Hundreds to welcome refugees to Edinburgh

Nicola Melvin says the response has been fantastic. Picture: Julie Bull
Nicola Melvin says the response has been fantastic. Picture: Julie Bull
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THREE women from Craigmillar who announced plans for a support group for refugees due to come to the Capital have been flooded with backers and volunteers eager to help.

Within 24 hours of starting a Facebook page, the group – called ONE – had 300 members and after a week, that now stands at 500.

Lyndsay Nolan-Martin, 37, her daughter Shannon Nolan, 20, and friend Nicola Melvin, 32, decided to act after seeing TV coverage and reading reports about the plight of desperate people fleeing Syria.

The city council has announced that Edinburgh will be taking in 100 Syrian refugees over the next 12 months, with the first ones expected to arrive before Christmas.

Ms Melvin, who has a background in organising conferences and events, said: “We were really touched by the heart-breaking stories and decided we wanted to do something.

“And the response has been fantastic. It’s so encouraging and heart-warming that there are so many people out there who also see this as a big issue and wanting to make the refugees welcome.”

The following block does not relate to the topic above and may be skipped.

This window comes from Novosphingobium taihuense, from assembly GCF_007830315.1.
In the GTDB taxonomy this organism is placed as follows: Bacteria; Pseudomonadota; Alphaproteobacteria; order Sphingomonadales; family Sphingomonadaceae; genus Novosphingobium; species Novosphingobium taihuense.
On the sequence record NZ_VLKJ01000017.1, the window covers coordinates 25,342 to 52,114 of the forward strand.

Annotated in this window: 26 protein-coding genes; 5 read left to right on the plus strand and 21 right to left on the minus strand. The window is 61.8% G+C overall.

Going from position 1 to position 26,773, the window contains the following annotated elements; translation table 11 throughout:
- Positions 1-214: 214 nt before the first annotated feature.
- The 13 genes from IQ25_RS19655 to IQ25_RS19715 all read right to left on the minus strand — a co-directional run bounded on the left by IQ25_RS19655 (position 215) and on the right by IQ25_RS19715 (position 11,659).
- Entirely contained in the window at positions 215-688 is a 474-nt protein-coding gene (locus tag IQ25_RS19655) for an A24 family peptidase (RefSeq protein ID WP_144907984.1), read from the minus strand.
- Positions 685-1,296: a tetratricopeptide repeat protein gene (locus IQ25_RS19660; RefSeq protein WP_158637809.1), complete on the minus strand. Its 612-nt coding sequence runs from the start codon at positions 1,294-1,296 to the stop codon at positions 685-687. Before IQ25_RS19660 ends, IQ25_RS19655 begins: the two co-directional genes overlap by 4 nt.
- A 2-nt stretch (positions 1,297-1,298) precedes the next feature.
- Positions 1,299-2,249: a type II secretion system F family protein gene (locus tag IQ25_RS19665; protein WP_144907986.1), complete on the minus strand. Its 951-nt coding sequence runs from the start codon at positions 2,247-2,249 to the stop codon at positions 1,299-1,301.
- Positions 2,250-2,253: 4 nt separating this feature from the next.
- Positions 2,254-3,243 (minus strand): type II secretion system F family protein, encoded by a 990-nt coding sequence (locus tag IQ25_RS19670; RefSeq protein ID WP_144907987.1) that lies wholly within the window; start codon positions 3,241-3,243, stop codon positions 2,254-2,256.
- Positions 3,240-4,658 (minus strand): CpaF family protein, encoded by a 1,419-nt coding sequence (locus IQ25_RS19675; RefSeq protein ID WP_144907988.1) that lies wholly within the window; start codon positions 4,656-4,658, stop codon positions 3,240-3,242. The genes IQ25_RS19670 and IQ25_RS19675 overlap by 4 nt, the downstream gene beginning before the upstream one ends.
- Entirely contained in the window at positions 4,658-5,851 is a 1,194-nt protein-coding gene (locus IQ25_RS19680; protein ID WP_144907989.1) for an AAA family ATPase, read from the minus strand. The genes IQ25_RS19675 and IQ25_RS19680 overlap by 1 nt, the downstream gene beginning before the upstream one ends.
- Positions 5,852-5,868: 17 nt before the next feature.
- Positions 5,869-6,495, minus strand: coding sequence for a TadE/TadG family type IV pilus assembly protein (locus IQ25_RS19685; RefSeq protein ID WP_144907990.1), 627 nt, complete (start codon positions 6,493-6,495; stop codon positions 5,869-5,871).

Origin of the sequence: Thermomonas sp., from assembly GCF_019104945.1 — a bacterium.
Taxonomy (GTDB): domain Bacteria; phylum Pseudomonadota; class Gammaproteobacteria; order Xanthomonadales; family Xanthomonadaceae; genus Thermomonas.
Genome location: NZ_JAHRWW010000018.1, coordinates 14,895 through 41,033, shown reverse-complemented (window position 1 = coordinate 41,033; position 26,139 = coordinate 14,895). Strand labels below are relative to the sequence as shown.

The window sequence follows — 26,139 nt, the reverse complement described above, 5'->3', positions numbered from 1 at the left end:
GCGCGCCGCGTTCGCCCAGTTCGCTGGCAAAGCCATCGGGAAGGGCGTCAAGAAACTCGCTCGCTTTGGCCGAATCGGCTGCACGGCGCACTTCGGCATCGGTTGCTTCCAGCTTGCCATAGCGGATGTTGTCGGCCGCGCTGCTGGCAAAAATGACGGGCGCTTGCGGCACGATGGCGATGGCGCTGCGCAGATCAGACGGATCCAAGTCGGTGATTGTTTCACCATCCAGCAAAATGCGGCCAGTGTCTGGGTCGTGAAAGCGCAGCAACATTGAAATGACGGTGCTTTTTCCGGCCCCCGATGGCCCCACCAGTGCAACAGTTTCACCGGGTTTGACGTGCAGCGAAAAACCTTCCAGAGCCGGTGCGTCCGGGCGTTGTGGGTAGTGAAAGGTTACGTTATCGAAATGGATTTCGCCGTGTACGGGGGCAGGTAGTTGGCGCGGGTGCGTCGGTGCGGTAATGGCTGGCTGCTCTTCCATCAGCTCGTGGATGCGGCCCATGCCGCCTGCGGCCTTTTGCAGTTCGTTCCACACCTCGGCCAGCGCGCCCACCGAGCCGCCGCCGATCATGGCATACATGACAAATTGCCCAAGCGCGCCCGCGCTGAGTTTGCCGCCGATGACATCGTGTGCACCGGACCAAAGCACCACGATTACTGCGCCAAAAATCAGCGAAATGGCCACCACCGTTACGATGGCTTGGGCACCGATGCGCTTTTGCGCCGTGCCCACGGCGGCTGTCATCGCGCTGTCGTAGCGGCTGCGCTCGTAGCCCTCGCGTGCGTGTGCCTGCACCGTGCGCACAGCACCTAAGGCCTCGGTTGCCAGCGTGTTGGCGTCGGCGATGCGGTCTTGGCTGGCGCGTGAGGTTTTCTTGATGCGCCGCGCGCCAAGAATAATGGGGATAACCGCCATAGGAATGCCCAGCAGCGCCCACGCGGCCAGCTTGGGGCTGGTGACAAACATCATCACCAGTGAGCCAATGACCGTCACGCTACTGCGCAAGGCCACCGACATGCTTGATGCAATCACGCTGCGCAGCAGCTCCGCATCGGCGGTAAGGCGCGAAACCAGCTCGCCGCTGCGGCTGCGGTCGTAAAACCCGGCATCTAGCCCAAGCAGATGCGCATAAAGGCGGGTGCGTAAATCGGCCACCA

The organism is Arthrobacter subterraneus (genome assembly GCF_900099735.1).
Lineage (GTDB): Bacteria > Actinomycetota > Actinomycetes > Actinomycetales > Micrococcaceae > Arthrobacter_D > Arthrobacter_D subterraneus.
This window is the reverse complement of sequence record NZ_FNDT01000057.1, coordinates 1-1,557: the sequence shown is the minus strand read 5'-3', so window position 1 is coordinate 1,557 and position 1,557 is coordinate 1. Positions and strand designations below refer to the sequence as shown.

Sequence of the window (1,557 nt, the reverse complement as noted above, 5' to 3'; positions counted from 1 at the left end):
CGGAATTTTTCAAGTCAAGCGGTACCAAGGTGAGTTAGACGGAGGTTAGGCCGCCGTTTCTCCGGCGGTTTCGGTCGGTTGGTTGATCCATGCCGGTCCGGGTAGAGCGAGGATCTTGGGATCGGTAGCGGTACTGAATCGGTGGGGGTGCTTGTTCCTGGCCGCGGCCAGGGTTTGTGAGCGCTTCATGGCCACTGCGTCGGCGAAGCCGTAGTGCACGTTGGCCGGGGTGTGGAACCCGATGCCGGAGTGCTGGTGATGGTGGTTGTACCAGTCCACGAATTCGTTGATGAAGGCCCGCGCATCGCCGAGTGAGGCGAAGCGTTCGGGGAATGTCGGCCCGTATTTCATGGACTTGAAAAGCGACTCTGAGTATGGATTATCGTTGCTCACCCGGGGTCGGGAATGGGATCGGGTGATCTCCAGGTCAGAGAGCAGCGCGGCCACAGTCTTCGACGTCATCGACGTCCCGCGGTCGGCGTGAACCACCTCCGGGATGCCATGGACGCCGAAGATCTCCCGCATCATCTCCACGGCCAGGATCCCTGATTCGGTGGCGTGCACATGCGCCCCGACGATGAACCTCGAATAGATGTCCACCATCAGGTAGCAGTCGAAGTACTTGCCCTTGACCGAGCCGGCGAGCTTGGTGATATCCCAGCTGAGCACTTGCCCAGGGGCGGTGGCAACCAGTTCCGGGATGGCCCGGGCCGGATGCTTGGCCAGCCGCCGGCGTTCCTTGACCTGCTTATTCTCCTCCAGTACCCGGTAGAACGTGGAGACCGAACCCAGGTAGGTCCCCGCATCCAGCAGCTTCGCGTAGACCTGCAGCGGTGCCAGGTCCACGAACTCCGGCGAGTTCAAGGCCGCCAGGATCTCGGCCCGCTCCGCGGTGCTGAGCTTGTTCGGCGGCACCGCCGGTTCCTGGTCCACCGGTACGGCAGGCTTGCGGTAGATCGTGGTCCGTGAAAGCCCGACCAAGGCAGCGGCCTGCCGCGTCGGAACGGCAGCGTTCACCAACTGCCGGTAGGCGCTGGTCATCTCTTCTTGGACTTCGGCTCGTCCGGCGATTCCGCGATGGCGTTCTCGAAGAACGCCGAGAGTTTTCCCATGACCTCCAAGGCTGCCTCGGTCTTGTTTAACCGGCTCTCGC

She said despite all the coverage of the refugee crisis, not much thought seemed to have been given to what happens when they arrive here.

“These people have been through horrific ordeals. They are essentially having to rebuild their whole lives.

“We want them to know they are not alone, and as compassionate people we will welcome them and offer them help and support to integrate into our communities.”

She said ONE aimed to greet them with “a friendly face, an open mind and a warm heart”.

The group is already compiling a database of volunteers and looking at applying for charitable status. Its first committee meeting, on Friday, is expected to agree the scope of what it hopes to do.

It is likely the group will focus on four strands of work:

• Befriending refugees by matching them with people of similar age and interests, who can show them round the city, answer their questions and give general advice

• Advice and support, including giving information on language courses, counselling services and applying for jobs

• A regular get-together for refugees to meet and share experiences

• An education programme to foster more positive attitudes towards refugees and break down barriers

Ms Nolan-Martin said the response meant the group was expanding before it had even started.

“We initially thought of doing it just in our area of Craigmillar but our members are from all over, so we want it to be for the whole of Edinburgh. The amount of support is unbelievable.

“We are hoping to connect with all other groups similar in Scotland so Scotland stands together to help refugees join all our communities and integrate fast to give some normality in their lives.”